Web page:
ABC News' Z. Byron Wolf reports:
Remember Jim Bunning? He’s got followers.
Sen. Tom Coburn, R-Okla., is objecting to another month-long, short-term extension of jobless and COBRA benefits unless the bill is paid for elsewhere in the budget. The total cost of a month of unemployment benefits and COBRA subsidies is just over $9 billion.
But wait, you say, recalling Bunning’s infamous elevator encounter. Didn’t we just extend jobless benefits? Yep. We did. But a longer-term bill to extend the jobless benefits and COBRA subsidies through the end of the year has become snarled between the Senate and the House.
Barring a surprise deal between Republicans and Democrats in the Senate or Democrats in the House and Democrats in the Senate, some Americans' unemployment benefits and COBRA subsidies will lapse April 5.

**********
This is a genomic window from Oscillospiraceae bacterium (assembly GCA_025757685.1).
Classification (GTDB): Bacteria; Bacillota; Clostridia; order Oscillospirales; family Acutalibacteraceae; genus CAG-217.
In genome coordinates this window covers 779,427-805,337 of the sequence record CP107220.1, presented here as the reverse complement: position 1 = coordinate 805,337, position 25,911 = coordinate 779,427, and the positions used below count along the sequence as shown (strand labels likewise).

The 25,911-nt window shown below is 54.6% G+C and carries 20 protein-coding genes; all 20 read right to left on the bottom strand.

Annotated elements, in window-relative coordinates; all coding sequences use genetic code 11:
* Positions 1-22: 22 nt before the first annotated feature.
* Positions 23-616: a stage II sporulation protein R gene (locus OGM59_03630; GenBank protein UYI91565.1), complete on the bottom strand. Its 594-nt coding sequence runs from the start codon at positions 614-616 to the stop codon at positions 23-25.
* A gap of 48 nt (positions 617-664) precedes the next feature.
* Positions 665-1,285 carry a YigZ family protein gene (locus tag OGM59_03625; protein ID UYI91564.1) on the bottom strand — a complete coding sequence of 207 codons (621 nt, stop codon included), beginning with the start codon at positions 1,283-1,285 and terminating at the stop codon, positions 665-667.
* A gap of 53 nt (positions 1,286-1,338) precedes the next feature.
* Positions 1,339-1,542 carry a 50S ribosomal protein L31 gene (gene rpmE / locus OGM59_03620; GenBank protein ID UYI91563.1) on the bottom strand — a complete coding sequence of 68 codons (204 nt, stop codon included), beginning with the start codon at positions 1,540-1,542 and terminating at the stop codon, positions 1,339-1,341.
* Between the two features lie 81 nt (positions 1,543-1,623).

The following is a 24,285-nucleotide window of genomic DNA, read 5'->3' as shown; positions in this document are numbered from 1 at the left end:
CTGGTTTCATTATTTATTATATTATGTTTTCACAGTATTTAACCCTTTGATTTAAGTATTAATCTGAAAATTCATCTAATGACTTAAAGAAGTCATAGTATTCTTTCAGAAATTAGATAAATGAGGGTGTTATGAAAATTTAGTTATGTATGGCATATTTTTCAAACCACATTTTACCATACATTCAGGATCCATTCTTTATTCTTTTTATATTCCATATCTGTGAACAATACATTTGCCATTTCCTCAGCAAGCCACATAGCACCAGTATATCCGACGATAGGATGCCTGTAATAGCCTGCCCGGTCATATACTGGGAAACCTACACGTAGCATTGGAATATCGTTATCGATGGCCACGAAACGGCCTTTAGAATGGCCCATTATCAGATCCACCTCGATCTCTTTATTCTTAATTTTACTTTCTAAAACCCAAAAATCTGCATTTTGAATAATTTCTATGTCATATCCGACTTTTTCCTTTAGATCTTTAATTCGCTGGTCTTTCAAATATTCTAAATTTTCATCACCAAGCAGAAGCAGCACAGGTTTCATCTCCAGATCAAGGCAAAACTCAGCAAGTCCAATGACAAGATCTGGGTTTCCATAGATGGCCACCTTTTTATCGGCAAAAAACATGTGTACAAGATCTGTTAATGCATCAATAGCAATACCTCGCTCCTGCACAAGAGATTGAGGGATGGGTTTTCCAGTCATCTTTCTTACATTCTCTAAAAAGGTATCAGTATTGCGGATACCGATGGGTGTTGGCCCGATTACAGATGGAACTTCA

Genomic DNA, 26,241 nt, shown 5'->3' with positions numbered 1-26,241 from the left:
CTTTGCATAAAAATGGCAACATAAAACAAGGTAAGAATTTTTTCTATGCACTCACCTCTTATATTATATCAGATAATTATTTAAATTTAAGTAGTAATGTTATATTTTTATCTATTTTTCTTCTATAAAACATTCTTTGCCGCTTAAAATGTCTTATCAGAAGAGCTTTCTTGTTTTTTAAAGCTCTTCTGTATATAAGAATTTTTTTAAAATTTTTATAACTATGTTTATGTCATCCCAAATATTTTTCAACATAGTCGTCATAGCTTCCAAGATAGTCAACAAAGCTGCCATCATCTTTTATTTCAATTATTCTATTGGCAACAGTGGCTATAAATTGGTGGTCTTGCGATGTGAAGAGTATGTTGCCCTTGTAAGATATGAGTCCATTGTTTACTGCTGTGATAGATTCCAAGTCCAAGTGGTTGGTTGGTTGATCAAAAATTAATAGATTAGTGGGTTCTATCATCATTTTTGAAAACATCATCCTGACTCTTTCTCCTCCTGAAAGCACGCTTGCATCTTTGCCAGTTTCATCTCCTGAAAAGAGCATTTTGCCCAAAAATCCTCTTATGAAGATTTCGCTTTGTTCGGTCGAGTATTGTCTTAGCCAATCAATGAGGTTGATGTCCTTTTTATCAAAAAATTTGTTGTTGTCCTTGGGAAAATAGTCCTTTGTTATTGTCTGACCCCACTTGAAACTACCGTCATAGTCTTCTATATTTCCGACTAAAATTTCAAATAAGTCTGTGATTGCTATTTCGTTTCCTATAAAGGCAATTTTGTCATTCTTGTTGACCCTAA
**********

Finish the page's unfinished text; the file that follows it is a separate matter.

A deal seems unlikely, though, and Coburn was speaking about the week of "exposure" that the long-unemployed will have when Congress is on vacation early in April.
The Senate will revisit the issue in the second week of April when Democrats try to muster 60 votes to overcome Coburn's filibuster.
Coburn and the increasingly united Senate Republicans don't want to increase the benefits without offsetting them with spending cuts elsewhere.
It is notable that Coburn seems to have more support among the Republican caucus than Bunning did. Republicans are rallying around the issue of spending.
Here’s Coburn on the Senate floor:
“We are now like the person who gets in trouble on their credit card. And the analogy doesn't stop there. What happens to the person with the credit card debt? The interest rises when you're only paying the minimum. So we have gotten to the point where the vast majority of our debt accumulation in the next nine years is going to be associated with interest payments rather than defending the country, rather than refilling social security, the money that we've stolen out of there, rather than picking up the deficit that's in Medicare, we're going to spend that money to pay for interest. so it's a double whammy. It's money that we're paying that isn't helping anybody.”
There’s a frenzied, but quiet, internal debate going on among Democrats on the Senate floor as to how to proceed.